Iíd like to tell you a story. It begins in a broken world, where men scrabble over hard earth for scraps of the past. Where magic can still be bent from the spaces between to fill the hearts and hands that wield it with fire or ice or death. Where demons and dragons and things roam, keeping to the wild places until you attract their eye. Where one comes from the shadows to raise an empire, to break mountains and forge men and carve a path across the world.
Iíd like to tell you this story. . . but I canít.
Iíd like to tell you this is the game of thrones at itís purest. . . but, really, there isnít nearly enough sex for that.
No, Fallen Enchantress is Sins of a Solar Empire spilling out of the stars into Frodoís backyard, and youíll find thatís not a bad thing. Though, like all acts of translation, there is some loss of fidelity.
Iím not going to engage in a point by point comparison of Fallen Enchantress to Sins or Civilization. Fallen is a game right in the sweet spot for strategy gamers, hitting all the required elements competently, if without flair. If youíve played any turn based strategy titles before you know where they are interesting and where they fall flat for you. If you like them, Fallen Enchantress will scratch that itch to click through one more season so you can build that last city improvement, so you can finish that last rival city off, so you can seal that last deal. If not, move along then, nothing to see here. There are unique elements to Fallen Enchantress, but nothing to shake up the genre.
First and foremost, you can build. . . well, pretty much everything. This is by far the most customizable strategy game that Iíve ever seen. You can create your own faction, your own heroes, effects, tiles, customize units, all the tools the developers used are at your disposal. They donít give you a manual, but you can monkey around with the interface for a bit and figure it out. About the only thing that you couldnít mess with were the base races for the game, but there are enough of those that you donít feel limited.
After youíve gotten tired of playing with the world tools, drop into the world and see how they measure up. While there are limits to the editors so you canít break the game too badly (there are point restrictions on character and empire creation), itís still satisfying to see your colors run rampant across your enemies. Speaking of which, crushing your enemies can be a little more involved here than you might be used to. Combat in Fallen Enchantress taps into the tactician in all of us. Instead of the typical mathematical auto-resolve that most strategy titles use, you can go to a tactical screen which will let you control each unit individually. Itís like Stardock took itís core strategy framework and decided to graft on Disgaea just to see if the resulting abomination could destroy more of your life (hint, it does).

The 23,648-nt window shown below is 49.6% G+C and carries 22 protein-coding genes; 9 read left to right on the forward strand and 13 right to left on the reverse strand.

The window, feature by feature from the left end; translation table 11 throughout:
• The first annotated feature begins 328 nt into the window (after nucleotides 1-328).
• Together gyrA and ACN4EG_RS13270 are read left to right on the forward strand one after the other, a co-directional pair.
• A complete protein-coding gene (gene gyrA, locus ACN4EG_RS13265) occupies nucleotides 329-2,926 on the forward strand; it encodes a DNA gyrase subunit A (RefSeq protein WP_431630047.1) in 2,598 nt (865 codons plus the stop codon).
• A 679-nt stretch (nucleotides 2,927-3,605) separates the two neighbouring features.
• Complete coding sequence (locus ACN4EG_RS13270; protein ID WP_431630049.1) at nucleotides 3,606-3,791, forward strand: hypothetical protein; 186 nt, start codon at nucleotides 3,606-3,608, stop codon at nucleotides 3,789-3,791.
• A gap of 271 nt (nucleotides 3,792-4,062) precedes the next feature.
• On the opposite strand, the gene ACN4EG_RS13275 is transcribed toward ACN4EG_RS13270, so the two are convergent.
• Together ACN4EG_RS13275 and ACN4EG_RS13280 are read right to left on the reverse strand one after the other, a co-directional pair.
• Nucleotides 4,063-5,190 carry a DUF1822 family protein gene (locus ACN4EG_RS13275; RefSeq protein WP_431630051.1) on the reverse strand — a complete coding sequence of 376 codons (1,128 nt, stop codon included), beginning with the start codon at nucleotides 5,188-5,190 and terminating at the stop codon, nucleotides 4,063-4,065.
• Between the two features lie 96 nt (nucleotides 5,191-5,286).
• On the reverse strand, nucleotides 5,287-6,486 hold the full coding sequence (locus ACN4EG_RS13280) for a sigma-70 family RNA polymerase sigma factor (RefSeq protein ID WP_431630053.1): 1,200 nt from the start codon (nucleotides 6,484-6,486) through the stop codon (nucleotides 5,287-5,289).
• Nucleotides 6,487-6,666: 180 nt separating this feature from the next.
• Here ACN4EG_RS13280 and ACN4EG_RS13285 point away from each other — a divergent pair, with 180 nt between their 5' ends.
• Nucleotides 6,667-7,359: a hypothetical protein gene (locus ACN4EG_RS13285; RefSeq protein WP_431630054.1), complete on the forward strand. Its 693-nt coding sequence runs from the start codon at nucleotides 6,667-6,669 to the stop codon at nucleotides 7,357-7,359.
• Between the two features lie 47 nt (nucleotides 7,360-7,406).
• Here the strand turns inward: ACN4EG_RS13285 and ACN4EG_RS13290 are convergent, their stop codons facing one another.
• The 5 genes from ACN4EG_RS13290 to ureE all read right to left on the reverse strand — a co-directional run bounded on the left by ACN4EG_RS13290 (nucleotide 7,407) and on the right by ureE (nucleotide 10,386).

For all these bells and whistles, and the solid core of Stardock backing things up. . . Iím just not interested. Graphically the game seems like itís a few years behind the curve and please, please for the love of my sanity (whatís left of it) could someone hire a writer or at least try to name things better? If it were any more obvious that the setting was just sitting a convenient skin over game mechanics they would have just called this Fantasy Strategy Title. I get that you canít really plot these spreadsheet empire games, but at least with the space ones they donít even make a pretense to it. Hey, youíre this empire, go out and conquer. Totally cool. But bring that down planet side and you get a world built by a 14 year old who just read DragonLance and thinks he can hammer a fantasy world together using plastic ears, Krazy glue and some glitter. Note the lack of a hammer there.
There is a scenario mode that you can play which is more story driven. . . but some of the quests were broken when I played, and honestly, I just wasnít interested in the plot presented. The characters seemed flat, I wasnít exactly sure what the point of everything was and the writing was. . . I wonít call it Twilight bad, but itís not too far from. Aside from a complete lack of setting involvement and a near zombie level of brainless clicking I do actually like the game. Thereís decent character leveling, equipment whoring and technology building to keep you involved well past your bedtime. . . though you might come to from that night of binge conquest and think of all the more productive things you could be doing with your time. Like leveling that Pandaren Monk. Or building the Death Star out of little blocks.
Overall, if youíre a junkie for these types of games Fallen Enchantress will more than satisfy that hit youíve been craving, and itís got just enough flavor to satisfy. If youíve never played a strategy titleÖeh, Iíd recommend Sins or Civ to whet your appetite first. Theyíre prettier, have fewer distractions and execute mechanics and difficulty just enough better.